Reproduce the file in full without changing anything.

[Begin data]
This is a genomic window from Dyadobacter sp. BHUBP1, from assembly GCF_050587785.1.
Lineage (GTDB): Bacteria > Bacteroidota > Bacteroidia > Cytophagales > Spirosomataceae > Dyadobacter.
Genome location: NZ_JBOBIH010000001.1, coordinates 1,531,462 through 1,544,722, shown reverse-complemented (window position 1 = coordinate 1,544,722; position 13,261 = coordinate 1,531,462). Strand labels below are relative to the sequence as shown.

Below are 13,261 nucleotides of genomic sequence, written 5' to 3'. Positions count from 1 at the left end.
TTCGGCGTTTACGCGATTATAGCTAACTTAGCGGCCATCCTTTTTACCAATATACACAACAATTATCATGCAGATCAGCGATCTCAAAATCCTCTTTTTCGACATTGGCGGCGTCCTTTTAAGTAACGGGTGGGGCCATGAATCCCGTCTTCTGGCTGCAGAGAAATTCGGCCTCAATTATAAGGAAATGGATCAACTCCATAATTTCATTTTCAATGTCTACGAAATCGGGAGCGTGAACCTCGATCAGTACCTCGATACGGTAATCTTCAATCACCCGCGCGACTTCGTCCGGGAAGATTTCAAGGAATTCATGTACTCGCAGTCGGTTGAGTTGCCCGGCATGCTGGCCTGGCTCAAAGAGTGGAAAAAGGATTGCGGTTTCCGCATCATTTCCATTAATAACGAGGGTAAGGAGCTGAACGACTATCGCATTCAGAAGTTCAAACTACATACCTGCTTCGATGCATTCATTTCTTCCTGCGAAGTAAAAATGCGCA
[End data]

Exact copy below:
This is a genomic window from Dyadobacter sp. BHUBP1, from assembly GCF_050587785.1.
Lineage (GTDB): Bacteria > Bacteroidota > Bacteroidia > Cytophagales > Spirosomataceae > Dyadobacter.
Genome location: NZ_JBOBIH010000001.1, coordinates 1,531,462 through 1,544,722, shown reverse-complemented (window position 1 = coordinate 1,544,722; position 13,261 = coordinate 1,531,462). Strand labels below are relative to the sequence as shown.

Below are 13,261 nucleotides of genomic sequence, written 5' to 3'. Positions count from 1 at the left end.
TTCGGCGTTTACGCGATTATAGCTAACTTAGCGGCCATCCTTTTTACCAATATACACAACAATTATCATGCAGATCAGCGATCTCAAAATCCTCTTTTTCGACATTGGCGGCGTCCTTTTAAGTAACGGGTGGGGCCATGAATCCCGTCTTCTGGCTGCAGAGAAATTCGGCCTCAATTATAAGGAAATGGATCAACTCCATAATTTCATTTTCAATGTCTACGAAATCGGGAGCGTGAACCTCGATCAGTACCTCGATACGGTAATCTTCAATCACCCGCGCGACTTCGTCCGGGAAGATTTCAAGGAATTCATGTACTCGCAGTCGGTTGAGTTGCCCGGCATGCTGGCCTGGCTCAAAGAGTGGAAAAAGGATTGCGGTTTCCGCATCATTTCCATTAATAACGAGGGTAAGGAGCTGAACGACTATCGCATTCAGAAGTTCAAACTACATACCTGCTTCGATGCATTCATTTCTTCCTGCGAAGTAAAAATGCGCA